SUSANNAH MARTIN: I’m a very collaborative director. I do a lot of research, whether it’s a devised piece or something already scripted. When I’m working on a new play, I try and go deeply into the source material the playwright is working with, to understand how the material influenced them. I love it when designers and actors are doing research with me, figuring out together what’s important to us. On a scripted piece I do a lot of table work.  Viewpoints and composition exercises also come into my rehearsals frequently, especially sensory composition exercises, where we explore how ideas in the text impact the play world emotionally and physically. Often, after we’ve done initial staging, I’ll try to take details that we’ve discovered in the scenes and turn them into physical action, behavior, and rhythm. I put the onus of figuring things out on the actor a lot. I give them really specific structures in which to do that, and I work alongside, constantly trying to improve the scenes. I’m not a fan of saying to an actor, “Just do this.” I’m always thinking of how to set actors up in an environment where they feel safe enough to try the unexpected. I really believe that every person working on a production regardless of their job, should be invested in the show from beginning to end so that everything on stage seems to be there with a purpose.

WWSF: That sounds like a lot of work!

SUSANNAH MARTIN: You’re right. I do put in a lot of work on every show. It’s why I can’t do what a lot of directors do and direct multiple shows at the same time, because I would have to shorten my own process on each show and that wouldn’t be satisfying.

WWSF: You founded and co-directed Paducah Mining Company for five years with Elizabeth Spreen. What made you start your own company and what made you decide to move on?

SUSANNAH MARTIN: Elizabeth and I were originally part of another theater company that she’d started with a woman named Gillian Chadsey, who’s now in New York. We parted ways with Gillian, but knew that we still wanted to work together. We’d already planned to do Fool for Love, which became the first production of our revamped Paducah Mining Company. Running the company was something Elizabeth was already doing, and I fell into it sideways because I really liked working with her. I just knew that I had found a partner. That’s the way my career has tended to go sometimes – I’m working on something and enjoying a creative relationship, and I think, “Why shouldn’t this continue?” It’s rare that you find people you really connect with. She and I also shared a common aesthetic, including a huge love of Sam Shepard. So after Fool for Love, we kept going. I really loved all the work we did in that company. We were focusing on American work. As an artist who is political, it made sense to me to focus on my own country. She and I were really tired of American artists paying homage to European artists. What about this vast history we have here? What about what’s happening right now?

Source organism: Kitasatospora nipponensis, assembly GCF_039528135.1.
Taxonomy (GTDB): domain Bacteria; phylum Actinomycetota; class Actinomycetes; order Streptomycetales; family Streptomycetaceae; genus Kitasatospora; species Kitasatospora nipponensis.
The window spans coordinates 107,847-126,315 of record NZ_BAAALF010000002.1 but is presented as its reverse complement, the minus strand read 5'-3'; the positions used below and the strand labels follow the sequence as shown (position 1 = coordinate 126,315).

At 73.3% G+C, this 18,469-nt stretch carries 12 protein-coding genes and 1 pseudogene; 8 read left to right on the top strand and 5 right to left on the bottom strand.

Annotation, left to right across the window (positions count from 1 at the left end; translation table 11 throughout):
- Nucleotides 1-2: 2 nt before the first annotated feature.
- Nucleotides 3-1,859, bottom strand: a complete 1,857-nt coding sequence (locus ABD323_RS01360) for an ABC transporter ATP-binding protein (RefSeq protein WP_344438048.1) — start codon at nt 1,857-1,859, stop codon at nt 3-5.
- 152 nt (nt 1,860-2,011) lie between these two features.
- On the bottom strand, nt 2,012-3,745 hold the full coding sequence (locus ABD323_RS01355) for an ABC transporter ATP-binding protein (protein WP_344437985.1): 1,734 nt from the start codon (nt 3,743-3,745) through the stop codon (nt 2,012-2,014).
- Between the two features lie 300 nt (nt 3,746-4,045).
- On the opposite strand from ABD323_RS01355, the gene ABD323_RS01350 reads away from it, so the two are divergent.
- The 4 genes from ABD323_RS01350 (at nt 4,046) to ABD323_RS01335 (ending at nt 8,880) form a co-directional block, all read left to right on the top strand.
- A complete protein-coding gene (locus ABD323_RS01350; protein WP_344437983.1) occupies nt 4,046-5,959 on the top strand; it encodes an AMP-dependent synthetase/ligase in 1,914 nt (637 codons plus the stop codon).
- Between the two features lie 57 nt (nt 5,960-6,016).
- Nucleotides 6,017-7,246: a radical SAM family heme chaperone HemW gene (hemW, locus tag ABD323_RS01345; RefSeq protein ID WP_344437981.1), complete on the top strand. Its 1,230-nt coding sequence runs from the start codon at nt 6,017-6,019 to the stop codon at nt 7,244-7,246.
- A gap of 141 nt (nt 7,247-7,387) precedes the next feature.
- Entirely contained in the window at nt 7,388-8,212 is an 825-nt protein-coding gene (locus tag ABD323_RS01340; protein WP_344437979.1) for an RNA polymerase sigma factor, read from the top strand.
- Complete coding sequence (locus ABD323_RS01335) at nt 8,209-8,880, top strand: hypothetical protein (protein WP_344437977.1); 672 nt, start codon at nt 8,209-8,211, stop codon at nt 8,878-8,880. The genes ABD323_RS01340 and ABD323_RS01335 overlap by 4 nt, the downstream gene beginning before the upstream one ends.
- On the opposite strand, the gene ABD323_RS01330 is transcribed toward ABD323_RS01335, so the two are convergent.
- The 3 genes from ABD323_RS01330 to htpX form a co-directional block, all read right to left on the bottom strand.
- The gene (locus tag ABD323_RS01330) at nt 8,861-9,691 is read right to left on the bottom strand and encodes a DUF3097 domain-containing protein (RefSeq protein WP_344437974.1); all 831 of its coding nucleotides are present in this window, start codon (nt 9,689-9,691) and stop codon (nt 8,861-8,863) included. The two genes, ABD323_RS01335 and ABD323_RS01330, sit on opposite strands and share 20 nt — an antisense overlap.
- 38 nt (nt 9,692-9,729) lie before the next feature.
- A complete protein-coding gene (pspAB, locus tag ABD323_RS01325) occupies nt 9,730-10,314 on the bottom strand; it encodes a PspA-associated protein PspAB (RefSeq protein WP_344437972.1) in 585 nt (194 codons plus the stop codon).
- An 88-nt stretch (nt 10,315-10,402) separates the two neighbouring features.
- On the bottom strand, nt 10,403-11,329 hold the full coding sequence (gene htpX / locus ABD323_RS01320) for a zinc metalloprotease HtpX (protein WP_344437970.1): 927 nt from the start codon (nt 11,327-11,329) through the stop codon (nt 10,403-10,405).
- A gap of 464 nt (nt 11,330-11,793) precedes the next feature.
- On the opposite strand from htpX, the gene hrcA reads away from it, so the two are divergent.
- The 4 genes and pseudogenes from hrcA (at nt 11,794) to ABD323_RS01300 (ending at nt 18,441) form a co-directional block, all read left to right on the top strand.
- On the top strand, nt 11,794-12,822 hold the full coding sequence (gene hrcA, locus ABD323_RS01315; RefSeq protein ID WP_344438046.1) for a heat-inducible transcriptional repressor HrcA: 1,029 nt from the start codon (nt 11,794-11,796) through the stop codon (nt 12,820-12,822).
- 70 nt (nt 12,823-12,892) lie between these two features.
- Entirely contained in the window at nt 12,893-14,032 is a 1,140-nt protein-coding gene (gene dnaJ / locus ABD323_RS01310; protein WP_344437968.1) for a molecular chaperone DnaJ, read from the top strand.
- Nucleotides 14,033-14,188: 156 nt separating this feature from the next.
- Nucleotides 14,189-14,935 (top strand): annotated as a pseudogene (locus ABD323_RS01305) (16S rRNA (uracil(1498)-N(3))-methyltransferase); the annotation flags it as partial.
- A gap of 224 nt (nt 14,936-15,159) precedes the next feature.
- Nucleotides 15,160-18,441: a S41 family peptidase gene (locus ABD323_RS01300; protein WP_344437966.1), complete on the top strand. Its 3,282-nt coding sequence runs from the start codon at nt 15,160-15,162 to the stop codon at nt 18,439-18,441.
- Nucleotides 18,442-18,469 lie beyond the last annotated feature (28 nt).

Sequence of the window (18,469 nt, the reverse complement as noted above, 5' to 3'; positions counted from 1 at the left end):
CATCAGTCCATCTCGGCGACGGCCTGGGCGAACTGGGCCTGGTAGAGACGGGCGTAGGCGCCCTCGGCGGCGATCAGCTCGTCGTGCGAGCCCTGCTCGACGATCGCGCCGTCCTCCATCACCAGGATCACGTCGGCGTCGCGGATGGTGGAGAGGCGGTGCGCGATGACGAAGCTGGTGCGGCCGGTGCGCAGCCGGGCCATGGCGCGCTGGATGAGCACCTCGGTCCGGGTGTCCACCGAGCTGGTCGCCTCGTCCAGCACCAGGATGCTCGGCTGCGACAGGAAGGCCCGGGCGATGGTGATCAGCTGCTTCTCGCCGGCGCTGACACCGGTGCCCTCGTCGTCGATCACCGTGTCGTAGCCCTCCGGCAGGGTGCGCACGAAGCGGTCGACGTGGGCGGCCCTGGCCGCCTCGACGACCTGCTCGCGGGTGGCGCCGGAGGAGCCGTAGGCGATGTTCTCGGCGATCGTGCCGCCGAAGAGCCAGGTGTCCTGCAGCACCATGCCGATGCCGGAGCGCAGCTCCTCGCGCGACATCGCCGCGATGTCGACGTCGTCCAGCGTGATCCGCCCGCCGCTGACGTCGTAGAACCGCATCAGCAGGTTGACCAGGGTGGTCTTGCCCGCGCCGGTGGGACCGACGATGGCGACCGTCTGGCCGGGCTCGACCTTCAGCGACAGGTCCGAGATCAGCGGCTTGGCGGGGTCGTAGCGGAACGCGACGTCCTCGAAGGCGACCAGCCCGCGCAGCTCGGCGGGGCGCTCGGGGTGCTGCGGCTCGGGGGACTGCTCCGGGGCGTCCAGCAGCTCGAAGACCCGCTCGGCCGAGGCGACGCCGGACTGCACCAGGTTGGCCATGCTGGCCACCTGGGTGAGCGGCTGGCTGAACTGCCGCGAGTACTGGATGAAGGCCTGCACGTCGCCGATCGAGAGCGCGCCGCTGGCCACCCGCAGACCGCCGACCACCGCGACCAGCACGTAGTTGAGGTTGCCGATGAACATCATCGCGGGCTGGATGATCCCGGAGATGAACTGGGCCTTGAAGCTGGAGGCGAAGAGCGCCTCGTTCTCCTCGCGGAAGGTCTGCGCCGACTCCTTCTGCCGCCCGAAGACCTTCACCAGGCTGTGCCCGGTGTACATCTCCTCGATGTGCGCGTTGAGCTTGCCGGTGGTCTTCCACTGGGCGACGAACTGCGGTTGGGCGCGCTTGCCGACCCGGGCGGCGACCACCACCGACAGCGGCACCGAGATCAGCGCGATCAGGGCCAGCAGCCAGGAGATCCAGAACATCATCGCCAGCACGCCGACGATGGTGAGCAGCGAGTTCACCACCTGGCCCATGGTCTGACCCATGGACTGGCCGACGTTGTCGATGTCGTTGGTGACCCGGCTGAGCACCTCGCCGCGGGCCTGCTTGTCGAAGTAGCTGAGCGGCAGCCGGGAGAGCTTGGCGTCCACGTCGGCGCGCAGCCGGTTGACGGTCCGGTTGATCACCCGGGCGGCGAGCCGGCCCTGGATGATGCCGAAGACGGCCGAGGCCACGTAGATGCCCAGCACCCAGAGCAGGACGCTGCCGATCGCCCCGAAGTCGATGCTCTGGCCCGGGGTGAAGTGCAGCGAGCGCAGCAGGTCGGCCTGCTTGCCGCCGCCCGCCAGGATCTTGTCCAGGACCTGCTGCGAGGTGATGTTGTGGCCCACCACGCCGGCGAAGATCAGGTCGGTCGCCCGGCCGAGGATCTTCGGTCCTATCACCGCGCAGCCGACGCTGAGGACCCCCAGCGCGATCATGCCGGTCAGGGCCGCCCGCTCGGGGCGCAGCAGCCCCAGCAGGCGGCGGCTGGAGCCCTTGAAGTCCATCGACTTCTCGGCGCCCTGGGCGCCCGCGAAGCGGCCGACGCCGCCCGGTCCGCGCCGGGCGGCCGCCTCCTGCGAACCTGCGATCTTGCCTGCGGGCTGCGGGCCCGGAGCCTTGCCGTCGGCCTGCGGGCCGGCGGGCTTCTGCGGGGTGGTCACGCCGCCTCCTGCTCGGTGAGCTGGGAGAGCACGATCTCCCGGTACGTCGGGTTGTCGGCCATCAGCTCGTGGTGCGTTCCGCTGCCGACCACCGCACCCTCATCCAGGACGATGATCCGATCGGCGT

We stopped making work through Paducah Mining Company because both of us wanted to go to grad school and because it was really hard.  It was just the two of us…holding our vision and running the company. It became exhausting because you can only get other people to go so far. But we’ve continued to work together. I directed Elizabeth’s play Care of Trees at Shotgun Players in 2011. She’s writing six plays right now, so hopefully, we’ll continue to have opportunities to work together in the future.

WWSF: What projects are you working on or dreaming about right now?

I am currently devising and performing in Mugwumpin’s upcoming piece, The Great Big Also. I’ve also been part of the devising process for the show since May of last year. I really love the people involved in the company and the subject matter we’re looking at: American prophecies and promises. I’m also part of a new theater collective called 2by4, founded by Paul Cello. For our first project, we are developing Caught, a new play by Christopher Chen. Its leaping off points are the Mike Daisy scandal from last year and Chinese dissident art. Paul and I are co-directing. I will be spearheading the development process through the summer, and then he’ll take over as lead director for the full production in the fall. I am also developing a new musical with Kate Kilbane and ZSpace about the Philomena/Procne story. That’ll probably be a 2-year development process. I’m doing a lot of developing! I have all sorts of projects that I’m hopefully doing at Shotgun Players in the next couple of years. I’m working with Shotgun in a totally new role this year as associate artistic director, so I’m trying to be a producing partner to Patrick Dooley.  I’m serving as another pair of creative eyes in auditions and pitch processes, reading scripts for the next season, going to the TBA generals, things like that. And then I’m teaching, at California Shakespeare Theater this summer, possibly teaching directing at University High School in the coming school year. The life of a freelancer.